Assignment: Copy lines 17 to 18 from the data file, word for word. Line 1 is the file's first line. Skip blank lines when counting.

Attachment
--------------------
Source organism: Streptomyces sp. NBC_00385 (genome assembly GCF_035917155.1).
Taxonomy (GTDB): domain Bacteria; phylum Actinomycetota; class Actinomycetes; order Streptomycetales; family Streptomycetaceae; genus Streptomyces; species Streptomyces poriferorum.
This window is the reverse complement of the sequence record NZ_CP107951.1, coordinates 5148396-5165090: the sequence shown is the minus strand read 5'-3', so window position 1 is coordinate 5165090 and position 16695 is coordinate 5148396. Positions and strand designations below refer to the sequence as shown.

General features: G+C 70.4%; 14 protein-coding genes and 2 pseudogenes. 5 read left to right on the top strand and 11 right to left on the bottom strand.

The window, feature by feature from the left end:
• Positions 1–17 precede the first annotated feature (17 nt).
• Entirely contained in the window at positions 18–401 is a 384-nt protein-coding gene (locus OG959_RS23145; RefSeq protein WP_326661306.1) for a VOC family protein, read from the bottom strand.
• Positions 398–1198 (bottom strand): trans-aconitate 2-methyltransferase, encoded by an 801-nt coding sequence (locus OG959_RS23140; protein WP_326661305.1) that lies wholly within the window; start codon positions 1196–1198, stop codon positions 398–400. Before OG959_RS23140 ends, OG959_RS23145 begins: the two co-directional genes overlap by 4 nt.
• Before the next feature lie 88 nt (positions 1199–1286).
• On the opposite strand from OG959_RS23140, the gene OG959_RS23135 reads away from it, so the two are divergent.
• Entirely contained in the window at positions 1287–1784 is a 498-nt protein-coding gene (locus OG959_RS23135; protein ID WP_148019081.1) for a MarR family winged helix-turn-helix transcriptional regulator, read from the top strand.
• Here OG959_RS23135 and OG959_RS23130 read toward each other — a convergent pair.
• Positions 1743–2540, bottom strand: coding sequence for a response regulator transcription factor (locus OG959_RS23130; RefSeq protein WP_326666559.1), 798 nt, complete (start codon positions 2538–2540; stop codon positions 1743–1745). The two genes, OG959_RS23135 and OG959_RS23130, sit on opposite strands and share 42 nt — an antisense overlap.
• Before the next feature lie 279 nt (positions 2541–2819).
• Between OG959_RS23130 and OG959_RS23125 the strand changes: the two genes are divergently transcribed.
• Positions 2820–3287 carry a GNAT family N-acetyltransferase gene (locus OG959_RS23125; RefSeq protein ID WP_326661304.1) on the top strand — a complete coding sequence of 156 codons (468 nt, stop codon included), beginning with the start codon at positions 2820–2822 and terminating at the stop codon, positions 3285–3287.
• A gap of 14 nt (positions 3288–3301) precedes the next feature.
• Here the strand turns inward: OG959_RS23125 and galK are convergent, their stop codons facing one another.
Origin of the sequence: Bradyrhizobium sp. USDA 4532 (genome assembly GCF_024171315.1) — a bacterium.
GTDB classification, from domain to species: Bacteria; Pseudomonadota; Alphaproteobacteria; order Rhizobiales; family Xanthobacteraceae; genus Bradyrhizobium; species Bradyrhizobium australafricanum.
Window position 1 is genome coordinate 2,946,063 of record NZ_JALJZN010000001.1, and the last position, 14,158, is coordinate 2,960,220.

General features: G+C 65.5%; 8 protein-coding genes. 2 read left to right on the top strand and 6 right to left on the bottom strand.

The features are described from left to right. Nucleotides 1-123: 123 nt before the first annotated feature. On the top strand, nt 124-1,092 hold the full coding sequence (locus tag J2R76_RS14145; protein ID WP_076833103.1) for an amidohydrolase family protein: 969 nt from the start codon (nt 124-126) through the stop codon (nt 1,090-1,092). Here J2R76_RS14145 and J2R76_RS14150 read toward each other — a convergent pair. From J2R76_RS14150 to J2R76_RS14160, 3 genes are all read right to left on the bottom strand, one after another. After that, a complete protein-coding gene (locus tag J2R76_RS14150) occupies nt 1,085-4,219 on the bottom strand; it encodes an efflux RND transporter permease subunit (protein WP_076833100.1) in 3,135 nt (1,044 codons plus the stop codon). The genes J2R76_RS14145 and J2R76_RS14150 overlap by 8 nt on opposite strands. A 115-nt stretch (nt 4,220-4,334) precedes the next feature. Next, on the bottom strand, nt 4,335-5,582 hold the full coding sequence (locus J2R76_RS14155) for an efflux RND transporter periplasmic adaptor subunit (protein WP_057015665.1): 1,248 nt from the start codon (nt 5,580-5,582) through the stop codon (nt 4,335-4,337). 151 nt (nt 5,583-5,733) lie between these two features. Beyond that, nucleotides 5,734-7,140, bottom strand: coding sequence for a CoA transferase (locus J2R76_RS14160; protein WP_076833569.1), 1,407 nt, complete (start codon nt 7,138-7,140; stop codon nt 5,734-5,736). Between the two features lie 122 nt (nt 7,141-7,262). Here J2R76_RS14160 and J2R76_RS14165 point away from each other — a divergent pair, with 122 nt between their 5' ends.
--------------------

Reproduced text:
• A gap of 14 nt (positions 3288–3301) precedes the next feature.
• Here the strand turns inward: OG959_RS23125 and galK are convergent, their stop codons facing one another.